Why Are Cases of Husband Battering On the Rise in Africa?

Fredrick Ngugi April 16, 2016
Joseph Mwangi at Othaya sub- county hospital's bed (Kenya) shows the bandaged head after he was battered by his wife. Source (www.the-star.co.ke)

Husband battering was once seen as a big joke but tables have swiftly turned and the joke is no longer funny. So many cases of violence against men especially by their wives are being reported almost on a daily basis across Africa.

In a society where women are seen as the weaker sex, it is laughable to hear that a man has been abused by his wife. But the sad truth is that this has been happening for the longest time ever.

How Bad Is It?

In Kenya, cases of husband abuse are so rampant that it has become a cause for concern for most people including politicians and clerics. According to statistics released by Maendeleo Ya Wanaume– a Kenyan non-profit organization formed mainly for the purpose of championing for the rights of Kenyan men- over 400,000 men are abused by women in Kenya every year.

Speaking to Capital News in February this year, the organization’s chairman Nderitu Njoka noted that the issues of men being battered started long ago and men have been silent about it because of the ridicule and stigma associated with it.

“This is an issue of supremacy and women wanting to dominate and take advantage of men,” Nderitu added.

In March this year, a Kenyan senator Moses Wetangula was reported to have been battered by his wife following a domestic quarrel, which forced him to file an assault case at Langata Police Station in Nairobi, Kenya.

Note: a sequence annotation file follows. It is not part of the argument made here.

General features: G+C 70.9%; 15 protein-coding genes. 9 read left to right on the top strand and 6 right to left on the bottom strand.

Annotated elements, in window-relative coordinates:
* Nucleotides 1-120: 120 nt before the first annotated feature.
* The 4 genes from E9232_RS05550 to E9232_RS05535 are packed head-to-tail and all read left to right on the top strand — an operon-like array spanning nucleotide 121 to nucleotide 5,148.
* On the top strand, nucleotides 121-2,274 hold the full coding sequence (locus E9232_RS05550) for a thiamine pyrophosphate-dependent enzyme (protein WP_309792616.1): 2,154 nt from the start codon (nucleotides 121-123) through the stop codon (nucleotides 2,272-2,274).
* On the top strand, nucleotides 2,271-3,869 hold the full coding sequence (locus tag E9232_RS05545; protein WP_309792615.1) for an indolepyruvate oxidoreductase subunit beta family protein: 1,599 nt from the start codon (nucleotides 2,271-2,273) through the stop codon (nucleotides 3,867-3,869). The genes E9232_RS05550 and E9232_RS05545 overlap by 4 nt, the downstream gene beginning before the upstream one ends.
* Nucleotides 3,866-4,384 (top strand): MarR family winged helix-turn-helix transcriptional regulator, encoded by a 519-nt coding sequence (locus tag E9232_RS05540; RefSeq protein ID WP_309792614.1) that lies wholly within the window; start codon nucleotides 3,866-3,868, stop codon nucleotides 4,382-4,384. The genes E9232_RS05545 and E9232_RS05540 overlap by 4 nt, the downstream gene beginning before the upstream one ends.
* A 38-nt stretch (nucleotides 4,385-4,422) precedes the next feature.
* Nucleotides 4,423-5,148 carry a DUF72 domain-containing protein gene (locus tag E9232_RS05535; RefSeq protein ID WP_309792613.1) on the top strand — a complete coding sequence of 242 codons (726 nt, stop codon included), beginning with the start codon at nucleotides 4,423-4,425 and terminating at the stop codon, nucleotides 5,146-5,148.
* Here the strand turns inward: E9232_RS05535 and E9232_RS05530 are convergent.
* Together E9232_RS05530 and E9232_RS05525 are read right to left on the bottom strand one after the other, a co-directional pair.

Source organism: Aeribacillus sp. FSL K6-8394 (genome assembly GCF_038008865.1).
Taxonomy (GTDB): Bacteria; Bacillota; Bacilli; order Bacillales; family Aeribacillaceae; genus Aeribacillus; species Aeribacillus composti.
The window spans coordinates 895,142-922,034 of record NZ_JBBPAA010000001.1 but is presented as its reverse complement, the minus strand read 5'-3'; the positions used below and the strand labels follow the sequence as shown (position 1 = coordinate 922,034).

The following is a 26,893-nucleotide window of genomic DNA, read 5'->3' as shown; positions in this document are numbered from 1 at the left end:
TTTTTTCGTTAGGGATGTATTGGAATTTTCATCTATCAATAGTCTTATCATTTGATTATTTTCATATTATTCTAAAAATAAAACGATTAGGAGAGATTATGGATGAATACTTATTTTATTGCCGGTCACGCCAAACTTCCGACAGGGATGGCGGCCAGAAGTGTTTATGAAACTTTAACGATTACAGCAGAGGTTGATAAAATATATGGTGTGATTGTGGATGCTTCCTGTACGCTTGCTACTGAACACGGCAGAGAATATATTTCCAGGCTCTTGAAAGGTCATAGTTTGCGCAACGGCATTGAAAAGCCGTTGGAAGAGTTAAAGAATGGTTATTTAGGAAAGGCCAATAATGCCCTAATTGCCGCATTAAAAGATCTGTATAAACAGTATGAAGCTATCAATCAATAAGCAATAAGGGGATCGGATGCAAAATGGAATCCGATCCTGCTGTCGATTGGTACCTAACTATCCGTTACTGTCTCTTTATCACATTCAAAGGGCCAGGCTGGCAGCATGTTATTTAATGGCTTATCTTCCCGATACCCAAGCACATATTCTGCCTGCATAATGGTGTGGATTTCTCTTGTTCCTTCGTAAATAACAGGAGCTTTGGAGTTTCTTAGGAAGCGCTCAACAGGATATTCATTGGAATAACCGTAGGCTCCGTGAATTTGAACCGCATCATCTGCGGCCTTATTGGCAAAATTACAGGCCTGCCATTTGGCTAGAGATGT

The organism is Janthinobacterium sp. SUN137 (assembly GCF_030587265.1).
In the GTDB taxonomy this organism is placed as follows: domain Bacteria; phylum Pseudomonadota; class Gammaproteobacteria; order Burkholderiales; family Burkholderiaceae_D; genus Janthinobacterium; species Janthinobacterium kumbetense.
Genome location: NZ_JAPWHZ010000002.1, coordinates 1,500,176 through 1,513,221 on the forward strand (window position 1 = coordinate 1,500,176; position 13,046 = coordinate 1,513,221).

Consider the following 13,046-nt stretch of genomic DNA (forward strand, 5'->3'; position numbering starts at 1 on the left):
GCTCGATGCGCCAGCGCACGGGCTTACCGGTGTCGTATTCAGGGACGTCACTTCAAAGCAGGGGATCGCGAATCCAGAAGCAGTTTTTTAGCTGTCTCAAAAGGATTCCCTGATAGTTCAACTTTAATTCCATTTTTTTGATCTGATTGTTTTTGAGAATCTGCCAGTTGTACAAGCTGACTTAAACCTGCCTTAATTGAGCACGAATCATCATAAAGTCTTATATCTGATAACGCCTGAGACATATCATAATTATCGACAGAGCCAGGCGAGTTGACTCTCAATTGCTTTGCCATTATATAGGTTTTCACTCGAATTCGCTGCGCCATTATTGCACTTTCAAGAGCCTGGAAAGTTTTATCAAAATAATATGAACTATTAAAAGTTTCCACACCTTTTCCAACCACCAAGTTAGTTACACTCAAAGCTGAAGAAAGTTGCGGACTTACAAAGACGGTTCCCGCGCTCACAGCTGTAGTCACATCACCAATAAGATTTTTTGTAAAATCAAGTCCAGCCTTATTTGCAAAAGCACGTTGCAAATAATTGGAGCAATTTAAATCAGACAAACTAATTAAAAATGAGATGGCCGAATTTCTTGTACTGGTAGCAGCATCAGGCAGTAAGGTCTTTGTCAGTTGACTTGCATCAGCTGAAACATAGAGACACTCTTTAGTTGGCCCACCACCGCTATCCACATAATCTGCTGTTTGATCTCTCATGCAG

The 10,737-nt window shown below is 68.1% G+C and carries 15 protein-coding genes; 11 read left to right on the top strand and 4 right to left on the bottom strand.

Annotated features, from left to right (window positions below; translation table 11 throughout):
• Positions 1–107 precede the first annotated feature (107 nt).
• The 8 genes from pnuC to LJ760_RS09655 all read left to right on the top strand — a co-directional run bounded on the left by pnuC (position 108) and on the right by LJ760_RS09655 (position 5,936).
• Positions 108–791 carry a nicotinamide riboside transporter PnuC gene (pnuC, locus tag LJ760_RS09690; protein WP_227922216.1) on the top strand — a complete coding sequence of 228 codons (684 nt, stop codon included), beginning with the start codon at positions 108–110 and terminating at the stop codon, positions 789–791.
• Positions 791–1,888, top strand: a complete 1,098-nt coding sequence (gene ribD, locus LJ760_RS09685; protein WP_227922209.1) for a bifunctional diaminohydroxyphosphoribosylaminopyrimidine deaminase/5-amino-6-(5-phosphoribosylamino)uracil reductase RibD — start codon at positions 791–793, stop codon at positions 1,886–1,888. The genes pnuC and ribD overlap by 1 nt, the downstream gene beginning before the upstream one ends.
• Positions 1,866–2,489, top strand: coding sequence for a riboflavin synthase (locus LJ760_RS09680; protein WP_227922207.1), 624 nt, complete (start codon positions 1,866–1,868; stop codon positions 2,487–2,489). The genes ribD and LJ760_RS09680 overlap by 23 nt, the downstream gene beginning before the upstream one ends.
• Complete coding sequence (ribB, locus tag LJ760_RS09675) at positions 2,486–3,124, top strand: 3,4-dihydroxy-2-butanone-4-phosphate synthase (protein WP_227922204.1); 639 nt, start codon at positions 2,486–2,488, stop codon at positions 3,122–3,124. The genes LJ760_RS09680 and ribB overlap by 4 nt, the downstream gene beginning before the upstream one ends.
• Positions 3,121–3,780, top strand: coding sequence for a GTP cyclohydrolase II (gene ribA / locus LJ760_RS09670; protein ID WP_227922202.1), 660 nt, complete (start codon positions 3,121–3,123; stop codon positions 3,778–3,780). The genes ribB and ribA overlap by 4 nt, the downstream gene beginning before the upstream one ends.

The news of the senator’s assault caused a stir on social media as Kenyans made fun of him with some creating funny images to depict the assault. Click to read some of the social media conversations about Senator Moses Wetangula’s assault.

In Ghana, the situation is not getting any better as reports of men being abused by their wives are on a steady increase. According to a report published on Ghananation.com, at least 2,474 men in Ghana were abused by their wives in 2011. The report claimed that there was a significant increase of 62 percent from the 1,528 reported cases in 2010. So, why is this happening?

Poverty, Alcoholism and Absenteeism

With a significant number of households in Africa still living below the poverty line, many have attributed the rise in cases of husband battering to poverty. It’s alleged that some women are stressed and do not feel like their husbands are doing enough to address their plight, so they resort to violence.

Alcoholism is now a national disaster in Kenya and other parts of the world. Men are spending most of their time and money on liquor dens, leaving their wives to take care of their families. In an interview with the Star late last year, Murang’a County Council Chairman Mr. Martin Mwangi (Kenya) said that,

We are shocked by the news but is not a surprise since men in this area have become lazy to an extent that they are fed and dressed up by their wives.

In August 2015, Kenya adopted a new law that was created in an effort to reduce the increasing cases of domestic violence. The Prevention of Domestic Violence Act 2015 covers all manner of domestic abuse including wife and husband battering, economic abuse, sexual abuse, psychological abuse, property damage, widow cleansing, wife inheritance, and any other kind of abuse.

Last Edited by:Sandra Appiah Updated: April 16, 2016


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